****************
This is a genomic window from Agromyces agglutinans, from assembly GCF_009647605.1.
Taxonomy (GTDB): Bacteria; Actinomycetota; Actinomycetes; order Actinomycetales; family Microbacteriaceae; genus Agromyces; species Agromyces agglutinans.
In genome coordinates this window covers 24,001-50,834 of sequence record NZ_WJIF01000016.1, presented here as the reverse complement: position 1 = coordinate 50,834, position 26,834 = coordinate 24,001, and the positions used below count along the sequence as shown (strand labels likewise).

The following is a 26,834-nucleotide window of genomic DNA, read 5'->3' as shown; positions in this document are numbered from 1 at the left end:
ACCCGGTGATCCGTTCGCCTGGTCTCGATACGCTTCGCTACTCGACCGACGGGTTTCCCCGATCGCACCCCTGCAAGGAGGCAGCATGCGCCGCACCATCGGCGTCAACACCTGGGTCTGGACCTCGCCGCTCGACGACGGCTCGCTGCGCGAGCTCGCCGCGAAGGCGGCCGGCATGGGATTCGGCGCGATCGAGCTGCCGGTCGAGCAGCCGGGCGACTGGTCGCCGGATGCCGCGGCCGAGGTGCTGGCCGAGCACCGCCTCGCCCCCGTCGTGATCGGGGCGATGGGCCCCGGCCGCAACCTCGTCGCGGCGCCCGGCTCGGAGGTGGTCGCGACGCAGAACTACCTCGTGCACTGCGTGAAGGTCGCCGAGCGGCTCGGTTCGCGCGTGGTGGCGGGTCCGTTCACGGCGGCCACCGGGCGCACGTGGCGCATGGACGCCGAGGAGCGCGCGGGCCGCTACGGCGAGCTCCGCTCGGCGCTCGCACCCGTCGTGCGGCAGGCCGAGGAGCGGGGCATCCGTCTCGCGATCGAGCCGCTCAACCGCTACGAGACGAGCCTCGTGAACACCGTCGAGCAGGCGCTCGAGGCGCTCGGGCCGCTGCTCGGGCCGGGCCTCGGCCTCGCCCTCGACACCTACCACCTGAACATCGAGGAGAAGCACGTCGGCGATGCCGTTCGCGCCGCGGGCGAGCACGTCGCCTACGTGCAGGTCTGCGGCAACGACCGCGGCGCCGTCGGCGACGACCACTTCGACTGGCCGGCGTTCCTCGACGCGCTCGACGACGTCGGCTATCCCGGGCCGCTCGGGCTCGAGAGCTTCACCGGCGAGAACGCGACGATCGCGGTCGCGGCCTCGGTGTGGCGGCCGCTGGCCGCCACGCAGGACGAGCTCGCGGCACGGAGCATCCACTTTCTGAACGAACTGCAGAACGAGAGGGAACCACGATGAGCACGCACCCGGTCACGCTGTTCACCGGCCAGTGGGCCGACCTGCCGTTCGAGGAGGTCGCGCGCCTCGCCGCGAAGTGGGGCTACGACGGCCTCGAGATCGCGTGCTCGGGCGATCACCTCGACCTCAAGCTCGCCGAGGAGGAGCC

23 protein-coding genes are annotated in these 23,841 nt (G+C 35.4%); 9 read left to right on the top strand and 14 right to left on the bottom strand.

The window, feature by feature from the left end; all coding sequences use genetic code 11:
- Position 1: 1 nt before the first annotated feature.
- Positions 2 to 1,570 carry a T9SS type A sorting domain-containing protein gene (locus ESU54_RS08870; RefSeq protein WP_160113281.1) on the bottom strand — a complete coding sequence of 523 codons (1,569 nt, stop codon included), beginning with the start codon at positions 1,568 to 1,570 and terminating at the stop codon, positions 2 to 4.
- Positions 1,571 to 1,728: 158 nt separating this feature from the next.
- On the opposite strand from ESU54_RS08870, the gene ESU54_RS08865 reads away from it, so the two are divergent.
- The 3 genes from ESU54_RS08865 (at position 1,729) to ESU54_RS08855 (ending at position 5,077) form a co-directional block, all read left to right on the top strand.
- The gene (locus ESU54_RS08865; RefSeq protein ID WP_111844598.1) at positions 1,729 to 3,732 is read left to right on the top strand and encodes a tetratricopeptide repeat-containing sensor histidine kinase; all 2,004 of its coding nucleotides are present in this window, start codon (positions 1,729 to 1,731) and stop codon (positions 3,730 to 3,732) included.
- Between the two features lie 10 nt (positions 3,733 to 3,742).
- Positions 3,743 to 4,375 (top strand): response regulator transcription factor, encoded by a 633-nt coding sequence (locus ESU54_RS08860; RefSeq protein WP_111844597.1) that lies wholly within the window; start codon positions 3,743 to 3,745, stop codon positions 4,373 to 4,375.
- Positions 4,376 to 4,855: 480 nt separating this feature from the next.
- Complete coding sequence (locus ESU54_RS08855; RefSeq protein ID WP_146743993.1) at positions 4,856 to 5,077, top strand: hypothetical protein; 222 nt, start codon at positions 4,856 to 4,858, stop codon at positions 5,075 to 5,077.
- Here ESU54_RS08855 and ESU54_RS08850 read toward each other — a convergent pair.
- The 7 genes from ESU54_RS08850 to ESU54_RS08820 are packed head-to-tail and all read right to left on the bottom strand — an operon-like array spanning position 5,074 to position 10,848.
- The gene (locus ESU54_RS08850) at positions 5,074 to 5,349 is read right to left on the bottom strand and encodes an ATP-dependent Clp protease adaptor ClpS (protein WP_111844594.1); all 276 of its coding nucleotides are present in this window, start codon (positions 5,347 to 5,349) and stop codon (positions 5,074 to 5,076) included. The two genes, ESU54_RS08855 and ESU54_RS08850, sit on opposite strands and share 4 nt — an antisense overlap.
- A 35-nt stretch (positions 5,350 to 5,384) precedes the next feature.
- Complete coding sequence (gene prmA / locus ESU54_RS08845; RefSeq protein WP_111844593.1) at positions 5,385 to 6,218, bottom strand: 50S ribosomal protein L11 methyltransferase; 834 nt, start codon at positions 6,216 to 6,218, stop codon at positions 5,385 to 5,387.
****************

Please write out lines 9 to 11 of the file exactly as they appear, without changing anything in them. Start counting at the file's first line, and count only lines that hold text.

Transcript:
- Positions 2 to 1,570 carry a T9SS type A sorting domain-containing protein gene (locus ESU54_RS08870; RefSeq protein WP_160113281.1) on the bottom strand — a complete coding sequence of 523 codons (1,569 nt, stop codon included), beginning with the start codon at positions 1,568 to 1,570 and terminating at the stop codon, positions 2 to 4.
- Positions 1,571 to 1,728: 158 nt separating this feature from the next.
- On the opposite strand from ESU54_RS08870, the gene ESU54_RS08865 reads away from it, so the two are divergent.